As the 1980s began, Moore turned 15 in a decade that would usher in MTV, the fall of the Berlin Wall, as well as the IBM PC, compact discs, Microsoft Windows and Pac-Man’s voracious appetite. Moore, sitting at a friend’s home in front of a brand new PC, watched with wonder as his buddy typed, transfixed by this new device. He’d thought machines like these were the sole purview of NASA scientists, not for ordinary kids. It didn’t take long, though, before the teens were poring over manuals and customizing their own Space Invaders. The following year, Moore got his own machine and began programming his own games, early dreams of acting all but forgotten.
In 1982, while CMU researcher Scott Fahlman made the whole world smile sideways :-) with the first emoticon, Jim Morris returned to head the Andrew Project, with the sweeping goal of developing a campus-wide communications network. He found a school “full of energy and confidence”: CSD students and faculty working diligently in the large Wean Hall terminal room. Although no longer in a basement, they were still together.
“No one had terminals in their office—unless you were a really big cheese—and there was a real sense of community,” says Morris wistfully. “When you were in that room with 99 other computer hackers, you could just shout out any question you had and get an answer. We loved it.” As the Andrew Project progressed, CMU became what computer scientists recognized as the most-wired campus in the world. And as everybody retreated to offices and private terminals, Morris and the others found the transition bittersweet.
Meanwhile, CMU computer science faculty, students, and alumni continued to produce game-changing technologies.
On campus, then-professor Richard Rashid and his team were hard at work developing the Mach kernel. It would become the heart of Apple’s operating system and its modern devices, including the iPhone, iPad, and MacBook. Alumnus Charles Geschke (S’73) was busy co-founding Adobe Systems. The graphics and printing software firm would help to ignite the desktop publishing revolution and become a multinational corporation.
In 1983, an 18-year-old Andrew Moore left the sunny English seaside and headed off to Cambridge to study math and computer science. While he was tackling proofs and algorithms, the CSD grew to encompass 30 faculty members and 100 graduate students. The Software Engineering Institute and Center for Machine Translation were founded and Red Whittaker’s (E’75,’79) groundbreaking robots zoomed out to clean up Three Mile Island’s nuclear mess.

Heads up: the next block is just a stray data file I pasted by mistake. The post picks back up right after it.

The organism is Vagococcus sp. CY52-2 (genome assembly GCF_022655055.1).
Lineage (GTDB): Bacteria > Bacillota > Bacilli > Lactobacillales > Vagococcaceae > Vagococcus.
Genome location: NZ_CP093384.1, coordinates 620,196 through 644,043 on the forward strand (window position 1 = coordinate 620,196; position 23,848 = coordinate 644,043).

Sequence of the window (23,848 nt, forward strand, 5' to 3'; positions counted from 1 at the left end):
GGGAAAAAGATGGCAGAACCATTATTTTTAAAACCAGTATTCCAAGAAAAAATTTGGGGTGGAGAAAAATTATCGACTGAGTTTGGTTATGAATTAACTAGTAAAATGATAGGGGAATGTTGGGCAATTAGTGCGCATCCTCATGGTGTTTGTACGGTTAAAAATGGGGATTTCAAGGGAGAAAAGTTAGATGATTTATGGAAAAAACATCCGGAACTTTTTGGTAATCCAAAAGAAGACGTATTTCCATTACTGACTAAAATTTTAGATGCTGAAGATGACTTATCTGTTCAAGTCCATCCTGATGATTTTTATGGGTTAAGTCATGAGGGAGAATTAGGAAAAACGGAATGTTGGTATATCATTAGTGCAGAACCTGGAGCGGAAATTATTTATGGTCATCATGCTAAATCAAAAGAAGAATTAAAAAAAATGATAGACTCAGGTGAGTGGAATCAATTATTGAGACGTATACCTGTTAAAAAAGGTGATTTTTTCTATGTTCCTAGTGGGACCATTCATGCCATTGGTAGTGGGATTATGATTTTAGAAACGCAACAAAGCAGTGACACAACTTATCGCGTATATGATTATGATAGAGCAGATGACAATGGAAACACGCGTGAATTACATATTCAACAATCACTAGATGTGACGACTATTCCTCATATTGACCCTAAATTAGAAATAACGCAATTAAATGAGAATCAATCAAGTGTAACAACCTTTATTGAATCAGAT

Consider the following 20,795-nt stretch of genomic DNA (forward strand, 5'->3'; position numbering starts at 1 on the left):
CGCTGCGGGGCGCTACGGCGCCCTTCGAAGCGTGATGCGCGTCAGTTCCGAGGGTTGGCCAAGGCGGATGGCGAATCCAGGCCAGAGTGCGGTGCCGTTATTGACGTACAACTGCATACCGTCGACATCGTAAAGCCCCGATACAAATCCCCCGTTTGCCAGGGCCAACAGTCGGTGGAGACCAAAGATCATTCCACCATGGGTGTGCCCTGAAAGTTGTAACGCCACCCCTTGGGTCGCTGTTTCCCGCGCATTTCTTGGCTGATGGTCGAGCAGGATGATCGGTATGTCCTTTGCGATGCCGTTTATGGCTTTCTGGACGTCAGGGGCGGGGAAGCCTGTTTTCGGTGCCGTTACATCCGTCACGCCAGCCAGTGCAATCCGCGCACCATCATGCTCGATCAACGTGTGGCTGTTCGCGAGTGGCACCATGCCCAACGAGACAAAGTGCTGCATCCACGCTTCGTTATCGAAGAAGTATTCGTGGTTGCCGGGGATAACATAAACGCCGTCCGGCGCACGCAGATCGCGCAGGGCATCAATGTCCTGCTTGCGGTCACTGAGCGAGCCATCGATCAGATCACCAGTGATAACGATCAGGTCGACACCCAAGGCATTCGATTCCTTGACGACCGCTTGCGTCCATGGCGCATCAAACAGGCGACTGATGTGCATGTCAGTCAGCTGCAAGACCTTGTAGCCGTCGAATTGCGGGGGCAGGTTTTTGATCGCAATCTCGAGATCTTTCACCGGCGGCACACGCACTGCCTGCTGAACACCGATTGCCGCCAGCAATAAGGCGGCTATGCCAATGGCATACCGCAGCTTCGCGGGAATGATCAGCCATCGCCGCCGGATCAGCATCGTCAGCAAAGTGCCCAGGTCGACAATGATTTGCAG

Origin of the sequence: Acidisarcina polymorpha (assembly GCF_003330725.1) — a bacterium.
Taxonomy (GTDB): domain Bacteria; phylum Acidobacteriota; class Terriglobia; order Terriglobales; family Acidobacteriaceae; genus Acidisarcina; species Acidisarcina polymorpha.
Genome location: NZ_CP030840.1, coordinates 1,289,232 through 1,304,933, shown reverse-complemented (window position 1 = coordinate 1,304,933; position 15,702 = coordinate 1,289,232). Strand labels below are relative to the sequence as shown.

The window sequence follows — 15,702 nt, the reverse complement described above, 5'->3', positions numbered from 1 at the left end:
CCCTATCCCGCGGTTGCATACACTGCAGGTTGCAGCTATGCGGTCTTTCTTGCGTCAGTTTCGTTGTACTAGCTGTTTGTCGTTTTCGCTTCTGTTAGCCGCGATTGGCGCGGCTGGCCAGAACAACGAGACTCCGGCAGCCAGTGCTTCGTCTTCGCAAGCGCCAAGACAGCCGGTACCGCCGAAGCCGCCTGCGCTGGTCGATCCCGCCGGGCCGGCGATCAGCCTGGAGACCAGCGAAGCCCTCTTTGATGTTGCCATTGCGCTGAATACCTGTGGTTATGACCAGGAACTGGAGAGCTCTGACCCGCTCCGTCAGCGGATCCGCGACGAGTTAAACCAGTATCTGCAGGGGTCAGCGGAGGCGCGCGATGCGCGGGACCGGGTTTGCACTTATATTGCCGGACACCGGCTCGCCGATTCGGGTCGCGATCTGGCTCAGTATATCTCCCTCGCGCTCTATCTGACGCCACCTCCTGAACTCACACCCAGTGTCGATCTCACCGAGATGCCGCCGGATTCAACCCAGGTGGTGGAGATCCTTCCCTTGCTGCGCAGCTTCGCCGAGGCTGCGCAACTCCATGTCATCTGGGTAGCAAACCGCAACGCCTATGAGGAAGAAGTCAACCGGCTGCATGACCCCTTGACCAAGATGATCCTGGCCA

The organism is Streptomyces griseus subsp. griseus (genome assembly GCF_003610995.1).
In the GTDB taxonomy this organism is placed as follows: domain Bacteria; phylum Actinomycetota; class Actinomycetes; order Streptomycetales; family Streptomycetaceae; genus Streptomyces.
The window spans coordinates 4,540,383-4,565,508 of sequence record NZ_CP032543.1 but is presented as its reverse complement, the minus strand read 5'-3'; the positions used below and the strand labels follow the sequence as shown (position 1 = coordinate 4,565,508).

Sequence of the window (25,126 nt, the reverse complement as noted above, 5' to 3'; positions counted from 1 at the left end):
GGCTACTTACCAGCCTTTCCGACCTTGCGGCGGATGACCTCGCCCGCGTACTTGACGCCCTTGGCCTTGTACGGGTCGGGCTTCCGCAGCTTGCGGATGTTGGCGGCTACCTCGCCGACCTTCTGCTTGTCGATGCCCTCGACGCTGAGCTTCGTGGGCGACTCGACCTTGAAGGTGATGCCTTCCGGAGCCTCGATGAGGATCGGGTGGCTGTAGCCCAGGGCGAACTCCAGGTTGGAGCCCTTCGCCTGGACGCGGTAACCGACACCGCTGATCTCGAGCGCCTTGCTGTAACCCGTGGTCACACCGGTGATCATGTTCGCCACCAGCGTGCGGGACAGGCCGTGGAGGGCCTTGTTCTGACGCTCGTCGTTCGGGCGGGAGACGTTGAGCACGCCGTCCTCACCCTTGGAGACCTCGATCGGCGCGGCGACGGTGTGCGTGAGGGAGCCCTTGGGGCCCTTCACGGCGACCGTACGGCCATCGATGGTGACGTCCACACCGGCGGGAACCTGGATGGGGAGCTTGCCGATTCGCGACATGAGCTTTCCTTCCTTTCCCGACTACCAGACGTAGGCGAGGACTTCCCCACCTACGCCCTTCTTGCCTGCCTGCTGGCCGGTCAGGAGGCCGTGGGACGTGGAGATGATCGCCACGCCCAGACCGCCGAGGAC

The incredible potential of robots also intrigued Moore, particularly the novel idea of using machine learning to help them navigate—independently. He returned to Cambridge in 1987 to explore these frontiers and earn his PhD.
The CSD, meanwhile, was navigating its own independence in a whole new way. In January 1989, the university formally announced that the department, led by A. Nico Habermann, would become the seventh school at CMU. This autonomy would allow the SCS to defy boundaries and move freely in unprecedented new directions.
As 1990 began, Moore celebrated his 25th birthday. The upcoming decade would see the creation of the World Wide Web, followed by the browser, Amazon, and Google. As Moore had matured, so had computer science at CMU. Just 25 years before, a fledgling campus discipline had been officially launched as a department. It was now the SCS.
Moore—still enticed by his American dream—arrived in Boston later that year for a post-doctoral position at MIT. He was excited to expand his knowledge with work on dynamic robotics, or robots that can interact with moving objects. And these lucky robots didn’t stack boxes—they practiced juggling and playing pool. That summer, PhD student Jeff Schneider, who would one day share coffee shop advice with Moore, came to spend the season at the MIT lab. Schneider was impressed by the work and quickly by Moore.
Back in Pittsburgh, changes were stirring at CMU. The SCS was preparing to welcome an eager new group into its ranks.
“When I got to CMU, it was clear the priorities were research, research, and research,” recalls Randal Bryant, university professor of computer science who had joined the faculty in 1984. “Interest in undergraduate education was very low. There was no computer science major. There was a huge transition in the ’90s, elevating undergraduate education. If you look across CMU computer science today, extremely high-quality undergraduates are a big part of the enterprise.”
In 1990, seven lucky sophomores became the first undergraduate computer science majors and Raj Reddy was soon named the SCS’s new dean. Bryant describes the growth of computer science, as it “broadened into a very extensive field that covered everything from the pure mathematical theory of computation to human computer interaction.” And as the field widened, the SCS responded. More specialized offshoots formed within the college, including the Center for Machine Learning and the Human Computer Interaction Institute (HCII).
Building on Newell’s vision of interdisciplinary innovation, Jim Morris founded the HCII, a then-controversial collaborative center where psychologists and designers worked hand-in-hand with computer scientists.
“As a school of our own, SCS has had the huge advantage of being able to expand beyond the boundaries of engineering, unlike our competitors who are all within engineering schools,” explains Bryant. “With computers now touching every corner of society, it’s been critical to view things not just as engineering systems, but to consider how people behave and interact. Newell and Simon appreciated the potential for this perspective, a very early vision that helped propel us forward and make us unique.”
And it was Newell and Simon’s vision for artificial intelligence (AI) that moved Moore, with the world before him, to join the CMU faculty fresh from his postdoc in 1993.
“All growing up, and at college, and doing my PhD, AI was the coolest thing I could imagine and it had really been born at Carnegie Mellon,” explains Moore. “One of the dreams for AI is for robots to make smart decisions in order to survive by themselves. There was so much expertise and love for making machines intelligent here. That’s why I came.”